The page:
Against this backdrop, the customer with the smaller basket may want to check out quickly, paying with a card. “They don’t want to wait behind someone paying with cash,” he said, “and you should have a mix of different self-service solutions to meet that demand.”

It’s no longer the case that the same cash/card/coupons checkout lanes will fit the needs of all retailers or their customer bases, he said. To put it bluntly: averages don’t cut it.

As a result, retailers may opt to narrow the payment options of specific lanes, effectively directing traffic.

To restrict a self-checkout lane to card-only payments may seem like a bold option, said von Sydow, and some retailers are afraid to go that route, but the internal data may reveal an opportunity to keep consumers happy.

Innovation in the Offering

To meet this demand, he said, some retailers are mixing different checkout solutions in the same store, moving beyond the traditional basket-to-bag models. He spotlighted the examples where giants like Kroger and Walmart are incorporating those “normal” lanes with other types of checkout options — such as personal “self-scanning” devices.

“We have retailers adding smaller kiosks like fast lanes without cash. Some of the more aggressive retailers are mixing different self-checkout or self-service solutions within the same store. Moreover, it’s happening more often,” he said.

Catering to customers’ preferences also will boost conversion rates, said von Sydow. Pointing to Diebold Nixdorf’s own experience, he said that in one project, implementing self-checkout through a “fast lane” option at a retailer, initial estimates were for a 30 percent adoption rate. After just a couple of weeks the adoption rate was 37 percent, he said, and a couple of months after deployment that rate is 44 percent.  At the same time, conversion rates are up, but basket sizes are down.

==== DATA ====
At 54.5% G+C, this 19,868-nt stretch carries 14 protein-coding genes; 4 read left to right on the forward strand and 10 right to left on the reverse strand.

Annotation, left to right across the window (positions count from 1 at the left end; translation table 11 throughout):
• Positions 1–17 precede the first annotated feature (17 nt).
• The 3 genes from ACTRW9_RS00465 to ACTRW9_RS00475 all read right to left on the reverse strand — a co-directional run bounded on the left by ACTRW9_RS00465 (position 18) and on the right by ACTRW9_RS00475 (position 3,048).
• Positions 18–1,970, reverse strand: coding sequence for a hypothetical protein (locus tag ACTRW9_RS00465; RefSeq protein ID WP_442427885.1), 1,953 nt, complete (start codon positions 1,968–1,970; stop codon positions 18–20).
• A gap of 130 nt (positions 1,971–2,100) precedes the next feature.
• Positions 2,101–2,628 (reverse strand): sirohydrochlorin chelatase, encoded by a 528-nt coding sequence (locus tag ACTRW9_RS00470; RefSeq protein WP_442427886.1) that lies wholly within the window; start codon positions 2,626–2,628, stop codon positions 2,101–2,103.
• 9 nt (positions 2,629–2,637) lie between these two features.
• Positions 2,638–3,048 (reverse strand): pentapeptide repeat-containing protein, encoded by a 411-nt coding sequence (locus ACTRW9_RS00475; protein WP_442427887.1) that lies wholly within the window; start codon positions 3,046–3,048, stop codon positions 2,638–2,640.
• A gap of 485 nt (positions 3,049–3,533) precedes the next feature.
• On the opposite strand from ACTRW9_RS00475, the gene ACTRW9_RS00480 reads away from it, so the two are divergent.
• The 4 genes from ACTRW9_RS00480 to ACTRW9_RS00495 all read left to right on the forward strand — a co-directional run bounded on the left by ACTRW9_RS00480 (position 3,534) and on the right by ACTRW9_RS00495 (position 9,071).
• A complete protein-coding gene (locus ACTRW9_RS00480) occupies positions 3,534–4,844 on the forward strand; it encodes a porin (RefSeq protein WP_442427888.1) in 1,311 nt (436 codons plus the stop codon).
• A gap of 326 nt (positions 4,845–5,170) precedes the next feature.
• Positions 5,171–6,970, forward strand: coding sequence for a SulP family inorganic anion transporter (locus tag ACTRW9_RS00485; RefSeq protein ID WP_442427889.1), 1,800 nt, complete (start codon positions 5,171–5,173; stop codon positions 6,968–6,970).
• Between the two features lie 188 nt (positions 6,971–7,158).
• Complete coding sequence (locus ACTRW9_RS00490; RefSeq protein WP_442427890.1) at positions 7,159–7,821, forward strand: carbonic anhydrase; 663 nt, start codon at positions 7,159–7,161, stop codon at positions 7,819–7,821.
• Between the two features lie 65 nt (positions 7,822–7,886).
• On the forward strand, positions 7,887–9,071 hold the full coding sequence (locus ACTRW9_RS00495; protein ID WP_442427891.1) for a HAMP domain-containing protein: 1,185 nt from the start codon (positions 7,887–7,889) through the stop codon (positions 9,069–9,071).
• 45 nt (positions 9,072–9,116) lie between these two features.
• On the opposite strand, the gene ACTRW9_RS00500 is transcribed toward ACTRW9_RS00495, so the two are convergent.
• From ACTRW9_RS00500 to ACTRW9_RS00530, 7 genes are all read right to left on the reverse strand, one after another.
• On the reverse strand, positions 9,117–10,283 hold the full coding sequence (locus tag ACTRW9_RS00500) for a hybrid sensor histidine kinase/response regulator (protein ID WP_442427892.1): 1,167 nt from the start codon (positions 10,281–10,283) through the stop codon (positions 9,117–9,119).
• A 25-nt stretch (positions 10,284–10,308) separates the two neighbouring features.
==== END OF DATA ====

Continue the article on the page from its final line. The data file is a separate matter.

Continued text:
Ordinarily, retailers would view shrinking basket sizes with alarm, he said — but in this case, the incidence of consumers with smaller basket sizes increased dramatically because of the faster and more efficient throughput across the checkout experience.


Though the customer journey is effectively over at the point of checkout, von Sydow maintained that there still are opportunities for retailers to cement loyalty at this very last part of interaction with the consumer. (As Webster noted, to take part in the Amazon Go retail experience, one must be an Amazon Prime member.)

The traditional basket-to-bag sales checkout is that the model has built-in security, he said. There are weighing scales, a bagging area and other mechanisms to track purchases and make sure they are accounted and paid for.

“However, it makes the whole checkout experience a little bit annoying especially if you have these unintentional blocks,” said von Sydow. “Items don’t always fit … and so the throughput is definitely affected by that.”

He told Webster that if retailers opt out of at least some of those security features, there are ways to identify customers and verify transactions — including through loyalty programs. That’s especially true with fast lane checkout, where loyalty reward offers can be extended on the spot.

Looking ahead, “I think we will see a big increase in self-service solutions in retail, not only in grocery but in DIY stores, convenience stores and pharmacies because it is a very convenient and fast way to go through the checkout area,” he said.

“Consumers expect self-service nowadays,” he said, adding that “there is ‘no one size fits all’ in self-service anymore.”